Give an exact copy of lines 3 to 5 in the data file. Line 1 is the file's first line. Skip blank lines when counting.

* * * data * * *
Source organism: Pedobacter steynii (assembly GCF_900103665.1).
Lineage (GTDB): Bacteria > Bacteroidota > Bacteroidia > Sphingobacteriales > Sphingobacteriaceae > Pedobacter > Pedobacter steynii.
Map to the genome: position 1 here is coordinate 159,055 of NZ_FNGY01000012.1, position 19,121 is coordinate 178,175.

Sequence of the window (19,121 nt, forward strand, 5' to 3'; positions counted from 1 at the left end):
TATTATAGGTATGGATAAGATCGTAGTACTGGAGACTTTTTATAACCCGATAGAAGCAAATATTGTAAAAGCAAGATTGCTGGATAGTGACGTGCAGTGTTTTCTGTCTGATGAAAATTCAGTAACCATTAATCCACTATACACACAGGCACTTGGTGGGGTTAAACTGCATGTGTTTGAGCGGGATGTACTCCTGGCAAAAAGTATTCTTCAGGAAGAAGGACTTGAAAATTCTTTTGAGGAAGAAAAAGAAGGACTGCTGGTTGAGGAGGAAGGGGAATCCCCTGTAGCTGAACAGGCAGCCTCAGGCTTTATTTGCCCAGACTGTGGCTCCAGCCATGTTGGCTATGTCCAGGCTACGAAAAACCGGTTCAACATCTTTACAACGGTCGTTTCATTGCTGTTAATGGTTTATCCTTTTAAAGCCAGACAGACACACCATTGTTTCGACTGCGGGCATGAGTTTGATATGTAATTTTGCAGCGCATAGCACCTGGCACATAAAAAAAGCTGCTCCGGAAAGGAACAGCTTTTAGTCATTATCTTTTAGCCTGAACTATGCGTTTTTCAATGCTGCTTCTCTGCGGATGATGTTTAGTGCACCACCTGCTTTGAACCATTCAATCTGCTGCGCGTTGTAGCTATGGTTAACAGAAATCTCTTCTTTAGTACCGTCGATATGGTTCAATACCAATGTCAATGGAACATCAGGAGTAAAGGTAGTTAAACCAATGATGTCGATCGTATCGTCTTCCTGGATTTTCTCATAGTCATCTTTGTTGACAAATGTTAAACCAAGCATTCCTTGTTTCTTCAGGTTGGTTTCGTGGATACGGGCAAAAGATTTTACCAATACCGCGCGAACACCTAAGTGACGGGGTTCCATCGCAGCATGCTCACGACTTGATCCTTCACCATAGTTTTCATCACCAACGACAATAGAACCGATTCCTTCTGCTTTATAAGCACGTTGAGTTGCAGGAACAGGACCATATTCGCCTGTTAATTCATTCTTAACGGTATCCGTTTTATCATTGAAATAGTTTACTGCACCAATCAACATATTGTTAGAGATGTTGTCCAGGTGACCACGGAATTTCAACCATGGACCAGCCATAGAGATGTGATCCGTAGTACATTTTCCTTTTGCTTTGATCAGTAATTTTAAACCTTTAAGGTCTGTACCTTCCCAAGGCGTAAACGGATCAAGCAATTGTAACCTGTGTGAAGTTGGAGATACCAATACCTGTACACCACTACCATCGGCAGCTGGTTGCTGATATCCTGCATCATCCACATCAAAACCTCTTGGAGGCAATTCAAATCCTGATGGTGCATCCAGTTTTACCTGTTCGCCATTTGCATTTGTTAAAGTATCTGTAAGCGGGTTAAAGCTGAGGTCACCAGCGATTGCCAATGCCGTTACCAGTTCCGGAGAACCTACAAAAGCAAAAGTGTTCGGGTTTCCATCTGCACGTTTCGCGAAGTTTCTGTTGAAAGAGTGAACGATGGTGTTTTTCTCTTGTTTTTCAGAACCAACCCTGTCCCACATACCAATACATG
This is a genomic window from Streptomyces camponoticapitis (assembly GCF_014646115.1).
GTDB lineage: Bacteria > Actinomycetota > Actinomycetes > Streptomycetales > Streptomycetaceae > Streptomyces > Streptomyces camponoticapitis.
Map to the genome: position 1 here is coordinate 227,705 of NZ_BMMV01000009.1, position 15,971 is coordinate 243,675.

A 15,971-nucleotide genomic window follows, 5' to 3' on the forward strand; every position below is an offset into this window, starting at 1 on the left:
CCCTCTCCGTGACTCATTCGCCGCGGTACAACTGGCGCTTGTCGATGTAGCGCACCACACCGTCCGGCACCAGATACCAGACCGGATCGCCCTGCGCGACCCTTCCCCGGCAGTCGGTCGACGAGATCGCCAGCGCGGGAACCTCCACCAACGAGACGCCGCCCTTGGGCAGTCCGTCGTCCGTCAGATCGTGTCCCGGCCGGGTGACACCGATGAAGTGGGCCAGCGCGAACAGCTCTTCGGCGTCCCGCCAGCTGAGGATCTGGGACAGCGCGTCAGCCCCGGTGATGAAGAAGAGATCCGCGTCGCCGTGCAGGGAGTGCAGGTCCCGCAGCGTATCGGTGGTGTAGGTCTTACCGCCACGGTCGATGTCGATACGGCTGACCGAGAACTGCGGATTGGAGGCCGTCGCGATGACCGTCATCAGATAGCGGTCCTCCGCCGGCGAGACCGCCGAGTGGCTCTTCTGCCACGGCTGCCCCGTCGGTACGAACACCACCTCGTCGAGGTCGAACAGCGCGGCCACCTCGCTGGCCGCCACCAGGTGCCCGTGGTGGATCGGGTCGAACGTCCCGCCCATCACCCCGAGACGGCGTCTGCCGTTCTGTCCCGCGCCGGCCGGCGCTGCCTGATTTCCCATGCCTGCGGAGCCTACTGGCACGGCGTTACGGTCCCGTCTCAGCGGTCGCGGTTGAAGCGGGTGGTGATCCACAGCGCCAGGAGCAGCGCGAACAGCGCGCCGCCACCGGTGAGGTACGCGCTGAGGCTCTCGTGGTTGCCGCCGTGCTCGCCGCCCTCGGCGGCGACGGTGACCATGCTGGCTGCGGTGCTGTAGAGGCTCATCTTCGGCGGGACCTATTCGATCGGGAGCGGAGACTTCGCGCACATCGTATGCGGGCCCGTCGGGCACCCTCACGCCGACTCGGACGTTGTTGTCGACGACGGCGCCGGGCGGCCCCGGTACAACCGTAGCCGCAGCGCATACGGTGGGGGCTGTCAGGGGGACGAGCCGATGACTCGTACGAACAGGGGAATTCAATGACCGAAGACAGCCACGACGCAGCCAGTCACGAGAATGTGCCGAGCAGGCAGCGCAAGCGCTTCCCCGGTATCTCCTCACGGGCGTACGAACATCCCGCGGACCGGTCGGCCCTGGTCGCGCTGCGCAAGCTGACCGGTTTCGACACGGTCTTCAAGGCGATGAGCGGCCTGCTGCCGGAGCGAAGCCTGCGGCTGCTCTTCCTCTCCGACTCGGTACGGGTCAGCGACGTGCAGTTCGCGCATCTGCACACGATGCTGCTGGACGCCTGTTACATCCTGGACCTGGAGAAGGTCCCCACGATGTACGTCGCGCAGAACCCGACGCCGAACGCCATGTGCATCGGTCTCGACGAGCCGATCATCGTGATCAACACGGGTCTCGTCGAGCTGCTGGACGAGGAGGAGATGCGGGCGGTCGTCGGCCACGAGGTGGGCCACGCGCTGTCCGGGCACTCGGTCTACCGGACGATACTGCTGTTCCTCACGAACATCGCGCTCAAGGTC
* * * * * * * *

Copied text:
Map to the genome: position 1 here is coordinate 159,055 of NZ_FNGY01000012.1, position 19,121 is coordinate 178,175.

Sequence of the window (19,121 nt, forward strand, 5' to 3'; positions counted from 1 at the left end):
TATTATAGGTATGGATAAGATCGTAGTACTGGAGACTTTTTATAACCCGATAGAAGCAAATATTGTAAAAGCAAGATTGCTGGATAGTGACGTGCAGTGTTTTCTGTCTGATGAAAATTCAGTAACCATTAATCCACTATACACACAGGCACTTGGTGGGGTTAAACTGCATGTGTTTGAGCGGGATGTACTCCTGGCAAAAAGTATTCTTCAGGAAGAAGGACTTGAAAATTCTTTTGAGGAAGAAAAAGAAGGACTGCTGGTTGAGGAGGAAGGGGAATCCCCTGTAGCTGAACAGGCAGCCTCAGGCTTTATTTGCCCAGACTGTGGCTCCAGCCATGTTGGCTATGTCCAGGCTACGAAAAACCGGTTCAACATCTTTACAACGGTCGTTTCATTGCTGTTAATGGTTTATCCTTTTAAAGCCAGACAGACACACCATTGTTTCGACTGCGGGCATGAGTTTGATATGTAATTTTGCAGCGCATAGCACCTGGCACATAAAAAAAGCTGCTCCGGAAAGGAACAGCTTTTAGTCATTATCTTTTAGCCTGAACTATGCGTTTTTCAATGCTGCTTCTCTGCGGATGATGTTTAGTGCACCACCTGCTTTGAACCATTCAATCTGCTGCGCGTTGTAGCTATGGTTAACAGAAATCTCTTCTTTAGTACCGTCGATATGGTTCAATACCAATGTCAATGGAACATCAGGAGTAAAGGTAGTTAAACCAATGATGTCGATCGTATCGTCTTCCTGGATTTTCTCATAGTCATCTTTGTTGACAAATGTTAAACCAAGCATTCCTTGTTTCTTCAGGTTGGTTTCGTGGATACGGGCAAAAGATTTTACCAATACCGCGCGAACACCTAAGTGACGGGGTTCCATCGCAGCATGCTCACGACTTGATCCTTCACCATAGTTTTCATCACCAACGACAATAGAACCGATTCCTTCTGCTTTATAAGCACGTTGAGTTGCAGGAACAGGACCATATTCGCCTGTTAATTCATTCTTAACGGTATCCGTTTTATCATTGAAATAGTTTACTGCACCAATCAACATATTGTTAGAGATGTTGTCCAGGTGACCACGGAATTTCAACCATGGACCAGCCATAGAGATGTGATCCGTAGTACATTTTCCTTTTGCTTTGATCAGTAATTTTAAACCTTTAAGGTCTGTACCTTCCCAAGGCGTAAACGGATCAAGCAATTGTAACCTGTGTGAAGTTGGAGATACCAATACCTGTACACCACTACCATCGGCAGCTGGTTGCTGATATCCTGCATCATCCACATCAAAACCTCTTGGAGGCAATTCAAATCCTGATGGTGCATCCAGTTTTACCTGTTCGCCATTTGCATTTGTTAAAGTATCTGTAAGCGGGTTAAAGCTGAGGTCACCAGCGATTGCCAATGCCGTTACCAGTTCCGGAGAACCTACAAAAGCAAAAGTGTTCGGGTTTCCATCTGCACGTTTCGCGAAGTTTCTGTTGAAAGAGTGAACGATGGTGTTTTTCTCTTGTTTTTCAGAACCAACCCTGTCCCACATACCAATACATG